Minuscule ID chips could help spot even the smallest counterfeits

Courtesy of the researchers, edited by MIT News

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There are times when something is simply too small to tag it with existing technology, and that can be a serious problem when you're trying to fight counterfeits. MIT researchers might have a way to tag even the tiniest devices, though. They've created a very small (0.002 square inches) ID chip that's still secure enough to protect sensitive data. The team managed the feat through a monolithic chip powered solely by light, with antennas that use beam steering and RFID-style (but terahertz-level) backscatter to wirelessly send info to a nearby reader without requiring energy. These keep the design small while reserving enough electricity for encryption.

The security itself is relatively strong. The chip relies on elliptic curve cryptography that uses a mix of public and private keys to only reveal data to valid readers. You can't just snoop on wireless traffic to determine which devices are involved and what's being sent.

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As is often the case, there's more to be done before the scientists are happy. The chip has enough range to allow for a tag scanner up to two inches away, but MIT would prefer enough range that you could scan products simply by bringing them into a room. Ideally, they'd also run the chips on the terahertz signals rather than light.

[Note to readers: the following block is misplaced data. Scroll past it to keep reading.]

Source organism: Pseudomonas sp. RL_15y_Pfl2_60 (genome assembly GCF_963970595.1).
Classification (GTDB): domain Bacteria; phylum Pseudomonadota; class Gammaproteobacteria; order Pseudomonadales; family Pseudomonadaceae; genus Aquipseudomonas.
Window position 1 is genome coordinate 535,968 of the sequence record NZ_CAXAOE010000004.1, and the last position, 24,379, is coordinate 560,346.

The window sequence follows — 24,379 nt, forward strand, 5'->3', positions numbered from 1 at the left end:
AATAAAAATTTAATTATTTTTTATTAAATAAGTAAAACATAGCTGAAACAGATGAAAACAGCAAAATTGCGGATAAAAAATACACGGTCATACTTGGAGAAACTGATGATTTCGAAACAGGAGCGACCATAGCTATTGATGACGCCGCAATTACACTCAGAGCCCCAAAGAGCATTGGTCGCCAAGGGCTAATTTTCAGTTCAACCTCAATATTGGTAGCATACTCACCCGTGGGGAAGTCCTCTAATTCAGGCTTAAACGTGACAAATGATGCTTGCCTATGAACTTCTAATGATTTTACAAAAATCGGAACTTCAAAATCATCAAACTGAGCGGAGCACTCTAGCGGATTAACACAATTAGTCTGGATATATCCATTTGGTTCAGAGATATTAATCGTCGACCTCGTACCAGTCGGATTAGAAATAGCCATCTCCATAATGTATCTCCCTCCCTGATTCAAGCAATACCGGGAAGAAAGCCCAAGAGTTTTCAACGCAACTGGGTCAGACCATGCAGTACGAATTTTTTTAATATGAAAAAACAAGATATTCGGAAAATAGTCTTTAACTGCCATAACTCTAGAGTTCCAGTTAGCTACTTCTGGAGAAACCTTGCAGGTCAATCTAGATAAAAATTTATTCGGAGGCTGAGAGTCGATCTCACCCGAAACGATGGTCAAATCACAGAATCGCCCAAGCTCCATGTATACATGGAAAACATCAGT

The technology is already cheap and easy to make, though. If it can translate to real-world products, you could use it to tag small objects where conventional tags are either impractical or just won't fit, whether it's a phone component or a tooth implant. That, in turn, could make it easier to spot counterfeits and ensure that whatever you're buying is completely authentic, right down to the littlest parts.

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